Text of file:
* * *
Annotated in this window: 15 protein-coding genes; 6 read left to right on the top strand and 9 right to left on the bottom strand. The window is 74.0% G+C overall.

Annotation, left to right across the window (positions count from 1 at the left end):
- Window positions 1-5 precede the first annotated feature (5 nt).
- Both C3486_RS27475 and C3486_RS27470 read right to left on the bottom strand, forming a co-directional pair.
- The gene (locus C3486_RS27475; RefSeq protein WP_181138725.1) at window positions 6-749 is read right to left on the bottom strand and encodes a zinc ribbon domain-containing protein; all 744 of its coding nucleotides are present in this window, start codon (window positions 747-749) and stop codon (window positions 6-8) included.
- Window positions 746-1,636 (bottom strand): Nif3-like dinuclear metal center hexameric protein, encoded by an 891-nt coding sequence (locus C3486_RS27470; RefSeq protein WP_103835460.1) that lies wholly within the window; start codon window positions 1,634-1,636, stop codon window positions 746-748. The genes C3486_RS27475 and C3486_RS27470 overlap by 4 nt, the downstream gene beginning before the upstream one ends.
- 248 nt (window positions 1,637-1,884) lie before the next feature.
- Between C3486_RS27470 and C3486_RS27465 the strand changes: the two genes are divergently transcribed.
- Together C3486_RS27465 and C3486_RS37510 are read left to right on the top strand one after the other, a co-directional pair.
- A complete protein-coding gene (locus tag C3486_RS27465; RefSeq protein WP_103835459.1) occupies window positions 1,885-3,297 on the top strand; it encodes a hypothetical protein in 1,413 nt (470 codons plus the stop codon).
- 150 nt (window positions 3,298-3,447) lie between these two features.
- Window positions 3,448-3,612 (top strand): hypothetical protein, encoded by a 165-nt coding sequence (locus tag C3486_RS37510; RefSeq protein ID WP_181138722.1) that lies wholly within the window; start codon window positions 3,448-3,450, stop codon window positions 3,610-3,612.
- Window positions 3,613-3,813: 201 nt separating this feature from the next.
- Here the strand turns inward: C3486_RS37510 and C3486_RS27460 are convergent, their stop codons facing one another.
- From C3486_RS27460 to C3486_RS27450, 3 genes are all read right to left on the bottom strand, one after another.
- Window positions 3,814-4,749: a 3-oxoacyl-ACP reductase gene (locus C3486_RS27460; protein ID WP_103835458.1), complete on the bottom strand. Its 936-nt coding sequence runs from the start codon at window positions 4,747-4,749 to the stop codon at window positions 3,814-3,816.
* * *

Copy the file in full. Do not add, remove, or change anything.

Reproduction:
Annotated in this window: 15 protein-coding genes; 6 read left to right on the top strand and 9 right to left on the bottom strand. The window is 74.0% G+C overall.

Annotation, left to right across the window (positions count from 1 at the left end):
- Window positions 1-5 precede the first annotated feature (5 nt).
- Both C3486_RS27475 and C3486_RS27470 read right to left on the bottom strand, forming a co-directional pair.
- The gene (locus C3486_RS27475; RefSeq protein WP_181138725.1) at window positions 6-749 is read right to left on the bottom strand and encodes a zinc ribbon domain-containing protein; all 744 of its coding nucleotides are present in this window, start codon (window positions 747-749) and stop codon (window positions 6-8) included.
- Window positions 746-1,636 (bottom strand): Nif3-like dinuclear metal center hexameric protein, encoded by an 891-nt coding sequence (locus C3486_RS27470; RefSeq protein WP_103835460.1) that lies wholly within the window; start codon window positions 1,634-1,636, stop codon window positions 746-748. The genes C3486_RS27475 and C3486_RS27470 overlap by 4 nt, the downstream gene beginning before the upstream one ends.
- 248 nt (window positions 1,637-1,884) lie before the next feature.
- Between C3486_RS27470 and C3486_RS27465 the strand changes: the two genes are divergently transcribed.
- Together C3486_RS27465 and C3486_RS37510 are read left to right on the top strand one after the other, a co-directional pair.
- A complete protein-coding gene (locus tag C3486_RS27465; RefSeq protein WP_103835459.1) occupies window positions 1,885-3,297 on the top strand; it encodes a hypothetical protein in 1,413 nt (470 codons plus the stop codon).
- 150 nt (window positions 3,298-3,447) lie between these two features.
- Window positions 3,448-3,612 (top strand): hypothetical protein, encoded by a 165-nt coding sequence (locus tag C3486_RS37510; RefSeq protein ID WP_181138722.1) that lies wholly within the window; start codon window positions 3,448-3,450, stop codon window positions 3,610-3,612.
- Window positions 3,613-3,813: 201 nt separating this feature from the next.
- Here the strand turns inward: C3486_RS37510 and C3486_RS27460 are convergent, their stop codons facing one another.
- From C3486_RS27460 to C3486_RS27450, 3 genes are all read right to left on the bottom strand, one after another.
- Window positions 3,814-4,749: a 3-oxoacyl-ACP reductase gene (locus C3486_RS27460; protein ID WP_103835458.1), complete on the bottom strand. Its 936-nt coding sequence runs from the start codon at window positions 4,747-4,749 to the stop codon at window positions 3,814-3,816.